It’s a simple concept: the simpler something is formulated, the more easily it is understood. This is also true of the architectural language of the Hitachi Columbus Campus in Mannheim, Germany. With its transparent appearance, the office complex by AllesWirdGut stands for a sustainable corporate attitude—and also demonstrates that resource-saving construction, climate-neutral operation, and contemporary aesthetic need not at all be conflicting interests.
The campus consists of four individual built volumes defining a central square open on all sides. Trees alternate with lawns and unsealed surfaced areas. Parks bordering on the premises extend towards the middle and create an urban space with a green ambience, which all building entrances are oriented to. This leaves the areas right in front of the office buildings open to accommodate inviting entrance areas and enlivening gastronomic offerings. Facing Gorxheimer Straße, a modern work and business sphere, easily visible from all directions, presents itself to the city. The maximum permitted building height for this part was not used to the full, which allows for an expansive roof garden with a lushly greened pergola and a photovoltaic system.
The goal of the Hitachi Columbus Campus is climate-neutral building operation. It means that there is as much energy produced as is needed. The photovoltaic system generates electricity which can be used immediately or stored. The ventilation system is based on solar chimneys, a technology that has been proven in warm countries for centuries: Fresh air from under the building moves upward through the individual riser shafts. Heating is done with low-temperature heat pumps, and for cooling, groundwater is used. Both the photovoltaic and the solar chimney systems work on the outside of the building skin and therefore are consciously made visible.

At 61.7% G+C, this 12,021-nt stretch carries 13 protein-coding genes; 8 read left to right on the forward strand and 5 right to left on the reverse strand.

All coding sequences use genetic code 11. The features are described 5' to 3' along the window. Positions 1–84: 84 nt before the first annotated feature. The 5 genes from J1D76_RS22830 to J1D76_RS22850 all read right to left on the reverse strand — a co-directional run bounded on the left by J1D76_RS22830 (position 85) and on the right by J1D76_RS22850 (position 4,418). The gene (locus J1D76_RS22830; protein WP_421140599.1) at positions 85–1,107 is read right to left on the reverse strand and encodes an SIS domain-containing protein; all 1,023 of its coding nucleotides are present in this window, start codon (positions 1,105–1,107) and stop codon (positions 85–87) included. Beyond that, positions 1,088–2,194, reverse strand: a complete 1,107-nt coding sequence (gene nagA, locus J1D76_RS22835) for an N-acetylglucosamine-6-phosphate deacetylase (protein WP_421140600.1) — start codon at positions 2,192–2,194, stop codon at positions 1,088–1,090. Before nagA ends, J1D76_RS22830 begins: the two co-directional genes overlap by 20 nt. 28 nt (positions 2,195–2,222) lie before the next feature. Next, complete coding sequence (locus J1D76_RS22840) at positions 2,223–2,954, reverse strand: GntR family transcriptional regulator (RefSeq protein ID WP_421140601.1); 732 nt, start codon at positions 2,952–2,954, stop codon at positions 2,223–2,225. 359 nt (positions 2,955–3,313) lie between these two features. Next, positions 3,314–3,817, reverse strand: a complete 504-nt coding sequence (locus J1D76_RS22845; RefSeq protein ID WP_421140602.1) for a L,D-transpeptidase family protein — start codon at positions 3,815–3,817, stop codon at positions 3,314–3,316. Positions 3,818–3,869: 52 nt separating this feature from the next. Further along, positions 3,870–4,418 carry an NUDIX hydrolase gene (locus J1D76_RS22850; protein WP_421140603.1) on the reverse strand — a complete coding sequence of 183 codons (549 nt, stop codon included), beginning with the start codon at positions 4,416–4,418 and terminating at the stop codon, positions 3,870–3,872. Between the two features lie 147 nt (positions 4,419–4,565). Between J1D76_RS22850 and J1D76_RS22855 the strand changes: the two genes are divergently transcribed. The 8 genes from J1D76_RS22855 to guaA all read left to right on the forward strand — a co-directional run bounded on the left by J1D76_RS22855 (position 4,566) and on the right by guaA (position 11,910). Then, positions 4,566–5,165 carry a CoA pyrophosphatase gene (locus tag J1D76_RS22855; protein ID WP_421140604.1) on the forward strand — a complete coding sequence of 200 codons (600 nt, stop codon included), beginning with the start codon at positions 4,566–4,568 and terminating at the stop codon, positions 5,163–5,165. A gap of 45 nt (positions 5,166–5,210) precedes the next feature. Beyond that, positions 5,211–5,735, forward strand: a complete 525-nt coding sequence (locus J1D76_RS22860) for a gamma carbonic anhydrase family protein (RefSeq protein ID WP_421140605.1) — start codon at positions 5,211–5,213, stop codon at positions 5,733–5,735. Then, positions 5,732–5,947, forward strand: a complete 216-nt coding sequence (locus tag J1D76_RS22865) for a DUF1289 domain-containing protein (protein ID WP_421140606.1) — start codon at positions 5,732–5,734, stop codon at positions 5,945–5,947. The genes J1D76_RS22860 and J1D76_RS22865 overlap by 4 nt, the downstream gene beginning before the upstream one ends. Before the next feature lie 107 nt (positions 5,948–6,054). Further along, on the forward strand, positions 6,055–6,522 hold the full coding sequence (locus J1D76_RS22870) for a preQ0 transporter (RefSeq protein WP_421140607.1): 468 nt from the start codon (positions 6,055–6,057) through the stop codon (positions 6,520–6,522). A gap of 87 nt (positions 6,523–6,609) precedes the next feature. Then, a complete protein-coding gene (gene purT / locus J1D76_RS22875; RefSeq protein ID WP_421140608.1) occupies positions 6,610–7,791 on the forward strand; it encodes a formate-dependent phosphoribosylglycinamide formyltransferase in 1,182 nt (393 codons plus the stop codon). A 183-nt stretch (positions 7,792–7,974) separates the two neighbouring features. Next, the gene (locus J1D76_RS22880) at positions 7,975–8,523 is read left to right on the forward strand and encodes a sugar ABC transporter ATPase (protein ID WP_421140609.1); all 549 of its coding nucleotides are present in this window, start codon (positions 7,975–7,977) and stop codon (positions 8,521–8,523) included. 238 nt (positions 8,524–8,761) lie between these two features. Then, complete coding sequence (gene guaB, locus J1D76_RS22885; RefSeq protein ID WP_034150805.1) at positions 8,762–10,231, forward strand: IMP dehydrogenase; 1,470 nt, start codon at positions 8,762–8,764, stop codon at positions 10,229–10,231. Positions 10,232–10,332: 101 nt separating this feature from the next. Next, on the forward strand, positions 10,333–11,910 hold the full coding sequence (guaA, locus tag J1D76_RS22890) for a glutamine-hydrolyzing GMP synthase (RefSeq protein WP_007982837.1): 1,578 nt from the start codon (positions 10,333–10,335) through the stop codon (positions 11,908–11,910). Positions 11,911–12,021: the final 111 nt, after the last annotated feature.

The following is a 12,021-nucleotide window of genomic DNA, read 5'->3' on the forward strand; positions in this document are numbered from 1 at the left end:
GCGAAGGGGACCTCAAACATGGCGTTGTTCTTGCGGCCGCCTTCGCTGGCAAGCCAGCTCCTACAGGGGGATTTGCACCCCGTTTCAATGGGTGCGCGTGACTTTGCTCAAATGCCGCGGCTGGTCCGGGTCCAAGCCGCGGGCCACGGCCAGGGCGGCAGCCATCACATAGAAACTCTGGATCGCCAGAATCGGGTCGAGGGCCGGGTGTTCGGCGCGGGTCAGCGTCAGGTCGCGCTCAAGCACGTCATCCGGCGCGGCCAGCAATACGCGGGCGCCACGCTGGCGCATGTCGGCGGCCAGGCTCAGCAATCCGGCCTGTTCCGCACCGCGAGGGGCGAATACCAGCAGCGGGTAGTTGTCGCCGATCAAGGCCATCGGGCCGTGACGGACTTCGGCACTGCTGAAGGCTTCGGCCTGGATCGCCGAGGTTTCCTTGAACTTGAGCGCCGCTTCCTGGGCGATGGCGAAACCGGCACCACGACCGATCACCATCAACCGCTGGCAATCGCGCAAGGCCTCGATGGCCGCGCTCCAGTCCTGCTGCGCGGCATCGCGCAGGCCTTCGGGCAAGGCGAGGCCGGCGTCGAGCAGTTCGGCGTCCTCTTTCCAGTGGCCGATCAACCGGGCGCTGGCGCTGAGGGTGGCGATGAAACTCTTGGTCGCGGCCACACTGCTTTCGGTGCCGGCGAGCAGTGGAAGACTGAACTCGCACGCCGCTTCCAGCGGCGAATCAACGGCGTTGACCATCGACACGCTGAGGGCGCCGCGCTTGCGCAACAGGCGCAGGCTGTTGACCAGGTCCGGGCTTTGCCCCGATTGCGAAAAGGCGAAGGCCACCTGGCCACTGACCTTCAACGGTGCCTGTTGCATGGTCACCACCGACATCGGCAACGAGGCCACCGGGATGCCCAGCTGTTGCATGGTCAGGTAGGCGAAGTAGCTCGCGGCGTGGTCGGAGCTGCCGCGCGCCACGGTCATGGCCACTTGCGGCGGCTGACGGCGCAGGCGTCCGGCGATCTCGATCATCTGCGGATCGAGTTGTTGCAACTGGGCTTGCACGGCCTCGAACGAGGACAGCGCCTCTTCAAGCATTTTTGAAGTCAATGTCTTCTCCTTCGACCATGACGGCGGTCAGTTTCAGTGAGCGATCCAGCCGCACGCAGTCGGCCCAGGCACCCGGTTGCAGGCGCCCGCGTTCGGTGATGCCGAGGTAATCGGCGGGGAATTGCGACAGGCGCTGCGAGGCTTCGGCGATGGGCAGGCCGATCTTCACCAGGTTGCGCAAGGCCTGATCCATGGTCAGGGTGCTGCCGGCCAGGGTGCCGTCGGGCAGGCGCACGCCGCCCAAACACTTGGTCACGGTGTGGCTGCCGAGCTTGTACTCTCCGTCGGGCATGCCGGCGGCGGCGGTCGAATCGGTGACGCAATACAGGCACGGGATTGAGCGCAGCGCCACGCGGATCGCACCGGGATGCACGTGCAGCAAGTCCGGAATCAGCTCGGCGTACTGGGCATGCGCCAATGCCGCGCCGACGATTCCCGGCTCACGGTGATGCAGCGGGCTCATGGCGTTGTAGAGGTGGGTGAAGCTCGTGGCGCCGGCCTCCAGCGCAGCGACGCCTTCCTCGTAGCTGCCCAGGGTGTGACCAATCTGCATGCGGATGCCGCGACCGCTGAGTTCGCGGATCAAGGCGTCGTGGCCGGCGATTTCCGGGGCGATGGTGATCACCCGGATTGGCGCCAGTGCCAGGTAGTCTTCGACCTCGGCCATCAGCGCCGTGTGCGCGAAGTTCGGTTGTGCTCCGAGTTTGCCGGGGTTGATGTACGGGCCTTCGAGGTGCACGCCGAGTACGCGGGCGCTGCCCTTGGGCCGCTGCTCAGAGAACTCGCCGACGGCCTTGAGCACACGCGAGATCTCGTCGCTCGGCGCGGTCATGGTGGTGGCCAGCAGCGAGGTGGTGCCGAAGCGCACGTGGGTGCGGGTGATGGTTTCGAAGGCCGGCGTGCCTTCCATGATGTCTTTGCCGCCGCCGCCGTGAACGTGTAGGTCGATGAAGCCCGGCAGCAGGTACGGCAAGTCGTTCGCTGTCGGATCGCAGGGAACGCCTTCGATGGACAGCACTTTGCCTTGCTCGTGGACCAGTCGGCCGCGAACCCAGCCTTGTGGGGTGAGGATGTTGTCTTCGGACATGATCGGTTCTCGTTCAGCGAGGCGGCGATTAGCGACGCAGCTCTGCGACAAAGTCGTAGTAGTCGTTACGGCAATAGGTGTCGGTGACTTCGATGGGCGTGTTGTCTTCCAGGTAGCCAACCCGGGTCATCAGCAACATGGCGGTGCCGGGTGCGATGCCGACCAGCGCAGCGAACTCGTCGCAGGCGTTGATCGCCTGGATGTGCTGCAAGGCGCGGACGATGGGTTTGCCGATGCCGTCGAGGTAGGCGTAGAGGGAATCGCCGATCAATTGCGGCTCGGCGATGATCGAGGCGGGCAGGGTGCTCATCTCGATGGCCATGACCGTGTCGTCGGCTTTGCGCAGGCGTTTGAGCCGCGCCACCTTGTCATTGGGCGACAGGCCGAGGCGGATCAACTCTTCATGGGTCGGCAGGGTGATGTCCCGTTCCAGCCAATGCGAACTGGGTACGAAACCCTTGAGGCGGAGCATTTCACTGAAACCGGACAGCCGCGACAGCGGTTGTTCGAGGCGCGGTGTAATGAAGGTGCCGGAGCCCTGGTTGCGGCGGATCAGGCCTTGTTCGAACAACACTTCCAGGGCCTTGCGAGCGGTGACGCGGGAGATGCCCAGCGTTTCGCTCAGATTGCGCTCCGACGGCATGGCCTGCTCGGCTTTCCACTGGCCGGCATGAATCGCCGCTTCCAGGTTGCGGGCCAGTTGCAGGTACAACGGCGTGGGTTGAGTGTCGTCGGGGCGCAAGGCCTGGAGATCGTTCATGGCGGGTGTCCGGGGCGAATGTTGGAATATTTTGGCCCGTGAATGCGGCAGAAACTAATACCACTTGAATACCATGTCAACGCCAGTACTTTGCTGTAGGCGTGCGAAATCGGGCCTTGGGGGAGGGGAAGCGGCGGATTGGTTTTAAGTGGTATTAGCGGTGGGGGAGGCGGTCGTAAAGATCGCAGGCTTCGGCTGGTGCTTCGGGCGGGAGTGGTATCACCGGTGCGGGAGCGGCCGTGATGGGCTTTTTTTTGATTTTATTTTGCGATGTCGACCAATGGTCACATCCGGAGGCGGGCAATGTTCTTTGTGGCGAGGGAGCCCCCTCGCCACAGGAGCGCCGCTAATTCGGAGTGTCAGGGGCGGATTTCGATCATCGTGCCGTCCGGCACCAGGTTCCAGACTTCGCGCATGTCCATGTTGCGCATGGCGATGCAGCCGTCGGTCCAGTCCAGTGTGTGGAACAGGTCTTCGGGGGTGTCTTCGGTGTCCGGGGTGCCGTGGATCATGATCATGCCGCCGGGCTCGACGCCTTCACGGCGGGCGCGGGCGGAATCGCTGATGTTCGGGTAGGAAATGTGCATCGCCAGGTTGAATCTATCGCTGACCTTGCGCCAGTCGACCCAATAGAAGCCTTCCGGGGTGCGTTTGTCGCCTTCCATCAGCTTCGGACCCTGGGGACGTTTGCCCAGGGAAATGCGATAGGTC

The above-ground section of the four-story office buildings is a wood and concrete hybrid construction mostly built from prefabricated elements. This saves construction time and, by using a high share of renewable materials on both the in- and outsides, takes account of the ecological objectives of the Hitachi Columbus Campus: While the cozy material of wood makesfor homey comfort in the flexible work spheres inside, the weather-protective projecting concrete parts on the exterior provide for maximum durability of the façade. Combined, they give the campus lasting, that is, sustainable, beauty.